Radicchio is a type of chicory, the family of crops that also includes frisée, escarole, and endive. Wild radicchio first emerged in 15th-century Italy; over time, new cultivars developed, and today there is staggering variety to this elegant vegetable. Our recipes on page 13 mellow the bold taste of the ubiquitous dense, round Chioggia radicchio (often referred to as simply “radicchio”) with heat, but these three varieties have a sweeter, quieter taste that won't overtake a dish when they're used raw.
CASTELFRANCO (top): Named for the northern Italian town of Castelfranco Veneto, this prized variety features delicately crisp, creamy yellow leaves flecked with burgundy dots. It is variously nicknamed “Tulip of Winter,” “Edible Flower,” “Orchid Lettuce,” or “Winter Rose” because of its distinctive loose-leaf, floral-shaped heads. Its flavor is mild, with shades of bitterness. Serve it raw.
TREVISO PRECOCE (middle): Hailing from the area in and around Treviso, a city north of Venice, this variety is typically harvested in early fall (“precoce” means “early”). The dense, oblong heads have deep-maroon leaves with substantial white ribs running through their centers. Among the red varieties of radicchio, Treviso Precoce is one of the least bitter and can even be somewhat sweet. Serve it raw or roast it briefly in the oven.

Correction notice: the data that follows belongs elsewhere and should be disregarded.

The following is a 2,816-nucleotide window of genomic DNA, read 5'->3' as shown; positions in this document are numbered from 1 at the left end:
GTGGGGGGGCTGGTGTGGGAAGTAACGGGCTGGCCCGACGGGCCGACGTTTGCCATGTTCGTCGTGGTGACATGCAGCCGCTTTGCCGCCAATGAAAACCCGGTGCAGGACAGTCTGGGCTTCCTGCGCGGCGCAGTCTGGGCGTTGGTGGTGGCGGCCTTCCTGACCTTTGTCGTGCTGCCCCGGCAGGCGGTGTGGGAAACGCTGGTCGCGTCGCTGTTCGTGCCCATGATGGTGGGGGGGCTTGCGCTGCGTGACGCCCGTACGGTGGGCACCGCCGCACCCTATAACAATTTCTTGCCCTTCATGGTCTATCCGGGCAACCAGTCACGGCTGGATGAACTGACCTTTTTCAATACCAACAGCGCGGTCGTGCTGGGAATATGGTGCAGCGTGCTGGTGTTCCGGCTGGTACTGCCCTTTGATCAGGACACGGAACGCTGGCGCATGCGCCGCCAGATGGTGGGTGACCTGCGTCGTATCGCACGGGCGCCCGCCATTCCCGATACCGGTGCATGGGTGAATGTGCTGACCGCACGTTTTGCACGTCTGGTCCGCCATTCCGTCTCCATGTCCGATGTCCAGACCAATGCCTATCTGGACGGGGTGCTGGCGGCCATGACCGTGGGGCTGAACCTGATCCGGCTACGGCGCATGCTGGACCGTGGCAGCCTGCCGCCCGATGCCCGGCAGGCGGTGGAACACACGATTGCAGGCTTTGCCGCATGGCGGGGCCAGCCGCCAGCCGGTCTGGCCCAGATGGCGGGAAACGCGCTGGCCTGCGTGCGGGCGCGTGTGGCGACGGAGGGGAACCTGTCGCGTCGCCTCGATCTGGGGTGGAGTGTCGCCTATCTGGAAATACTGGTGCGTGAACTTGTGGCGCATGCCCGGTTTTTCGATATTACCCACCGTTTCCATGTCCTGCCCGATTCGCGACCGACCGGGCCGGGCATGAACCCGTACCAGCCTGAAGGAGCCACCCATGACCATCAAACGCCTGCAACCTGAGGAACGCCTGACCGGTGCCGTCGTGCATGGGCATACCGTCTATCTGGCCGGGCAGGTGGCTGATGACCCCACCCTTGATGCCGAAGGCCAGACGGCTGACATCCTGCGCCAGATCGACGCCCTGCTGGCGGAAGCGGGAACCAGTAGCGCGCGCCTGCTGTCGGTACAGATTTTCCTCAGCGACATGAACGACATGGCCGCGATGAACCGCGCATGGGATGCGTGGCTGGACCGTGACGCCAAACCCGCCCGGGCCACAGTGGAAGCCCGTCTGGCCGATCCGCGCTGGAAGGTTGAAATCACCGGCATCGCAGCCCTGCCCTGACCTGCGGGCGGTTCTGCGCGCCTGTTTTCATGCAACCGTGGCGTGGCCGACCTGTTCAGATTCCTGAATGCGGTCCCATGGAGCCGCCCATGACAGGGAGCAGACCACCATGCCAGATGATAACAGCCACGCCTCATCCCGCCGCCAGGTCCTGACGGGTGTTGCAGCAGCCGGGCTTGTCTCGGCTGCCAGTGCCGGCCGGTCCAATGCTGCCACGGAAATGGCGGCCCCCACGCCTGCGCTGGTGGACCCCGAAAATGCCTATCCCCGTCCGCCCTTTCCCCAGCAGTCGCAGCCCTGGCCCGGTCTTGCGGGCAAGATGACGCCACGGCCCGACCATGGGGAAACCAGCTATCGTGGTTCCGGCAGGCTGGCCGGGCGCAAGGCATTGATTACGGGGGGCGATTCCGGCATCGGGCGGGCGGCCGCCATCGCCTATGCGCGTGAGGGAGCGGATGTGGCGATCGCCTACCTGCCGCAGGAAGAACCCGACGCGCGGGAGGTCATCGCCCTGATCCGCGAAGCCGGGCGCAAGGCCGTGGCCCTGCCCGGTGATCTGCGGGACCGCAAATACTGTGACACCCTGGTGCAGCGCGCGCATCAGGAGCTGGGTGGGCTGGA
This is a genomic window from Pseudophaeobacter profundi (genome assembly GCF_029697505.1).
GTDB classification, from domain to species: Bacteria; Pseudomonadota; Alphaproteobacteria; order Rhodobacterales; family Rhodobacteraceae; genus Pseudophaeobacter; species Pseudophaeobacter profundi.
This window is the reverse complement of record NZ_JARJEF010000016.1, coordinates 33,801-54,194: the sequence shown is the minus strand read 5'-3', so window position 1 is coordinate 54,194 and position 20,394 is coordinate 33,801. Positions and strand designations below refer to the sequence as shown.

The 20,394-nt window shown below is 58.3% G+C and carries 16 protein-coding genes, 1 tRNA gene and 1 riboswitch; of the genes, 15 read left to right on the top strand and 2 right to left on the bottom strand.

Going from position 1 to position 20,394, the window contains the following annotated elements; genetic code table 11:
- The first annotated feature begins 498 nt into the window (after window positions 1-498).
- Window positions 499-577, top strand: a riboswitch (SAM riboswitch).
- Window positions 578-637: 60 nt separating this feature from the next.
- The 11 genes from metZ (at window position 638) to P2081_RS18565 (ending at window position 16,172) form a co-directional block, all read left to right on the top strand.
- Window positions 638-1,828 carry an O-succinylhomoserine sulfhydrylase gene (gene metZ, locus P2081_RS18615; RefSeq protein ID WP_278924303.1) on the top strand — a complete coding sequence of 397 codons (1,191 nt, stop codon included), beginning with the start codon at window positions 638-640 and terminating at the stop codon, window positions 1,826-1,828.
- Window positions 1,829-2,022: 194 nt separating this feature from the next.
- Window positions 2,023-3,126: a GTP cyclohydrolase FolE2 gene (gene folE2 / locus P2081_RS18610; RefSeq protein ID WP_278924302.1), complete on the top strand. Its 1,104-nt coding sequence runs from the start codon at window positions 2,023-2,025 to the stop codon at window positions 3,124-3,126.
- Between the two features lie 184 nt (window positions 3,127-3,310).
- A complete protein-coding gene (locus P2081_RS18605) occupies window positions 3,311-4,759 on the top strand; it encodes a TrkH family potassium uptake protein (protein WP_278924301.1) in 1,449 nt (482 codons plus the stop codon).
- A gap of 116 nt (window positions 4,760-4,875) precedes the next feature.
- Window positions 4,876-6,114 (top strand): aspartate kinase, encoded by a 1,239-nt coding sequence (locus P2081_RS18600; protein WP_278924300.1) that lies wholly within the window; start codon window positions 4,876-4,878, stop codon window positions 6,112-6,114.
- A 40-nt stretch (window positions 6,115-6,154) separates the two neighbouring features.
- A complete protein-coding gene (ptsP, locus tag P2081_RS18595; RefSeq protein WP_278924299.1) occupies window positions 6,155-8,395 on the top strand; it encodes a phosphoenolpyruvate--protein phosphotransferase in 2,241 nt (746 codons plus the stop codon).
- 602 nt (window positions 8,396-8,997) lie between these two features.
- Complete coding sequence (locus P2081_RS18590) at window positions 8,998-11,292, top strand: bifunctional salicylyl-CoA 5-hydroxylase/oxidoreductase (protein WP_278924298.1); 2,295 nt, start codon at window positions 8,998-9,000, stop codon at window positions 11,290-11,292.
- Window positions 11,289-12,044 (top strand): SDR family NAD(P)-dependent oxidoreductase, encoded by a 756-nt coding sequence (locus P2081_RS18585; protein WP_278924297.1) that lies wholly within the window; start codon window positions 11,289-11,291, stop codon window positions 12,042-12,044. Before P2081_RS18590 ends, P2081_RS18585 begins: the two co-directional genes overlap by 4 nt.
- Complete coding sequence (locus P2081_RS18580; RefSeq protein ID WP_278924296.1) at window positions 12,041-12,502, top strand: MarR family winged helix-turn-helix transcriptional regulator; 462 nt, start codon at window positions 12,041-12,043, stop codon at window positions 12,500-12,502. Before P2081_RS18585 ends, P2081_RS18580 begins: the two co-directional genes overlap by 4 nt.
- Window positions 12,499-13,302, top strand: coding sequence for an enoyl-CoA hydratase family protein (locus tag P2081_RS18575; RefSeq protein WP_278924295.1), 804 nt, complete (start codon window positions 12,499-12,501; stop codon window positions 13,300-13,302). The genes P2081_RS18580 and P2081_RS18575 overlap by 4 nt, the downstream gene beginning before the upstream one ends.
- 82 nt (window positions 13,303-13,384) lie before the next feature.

TREVISO TARDIVO (bottom): The earliest ancestor of all cultivated radicchio, Treviso Tardivo is the same variety as Treviso Precoce, but it is harvested after the first frost (“tardivo” means “late”) and then put through a forcing process that renders it crunchier and less bitter than most varieties. Its long, slender leaves with curled tips cluster into heads that resemble an octopus. Serve it raw.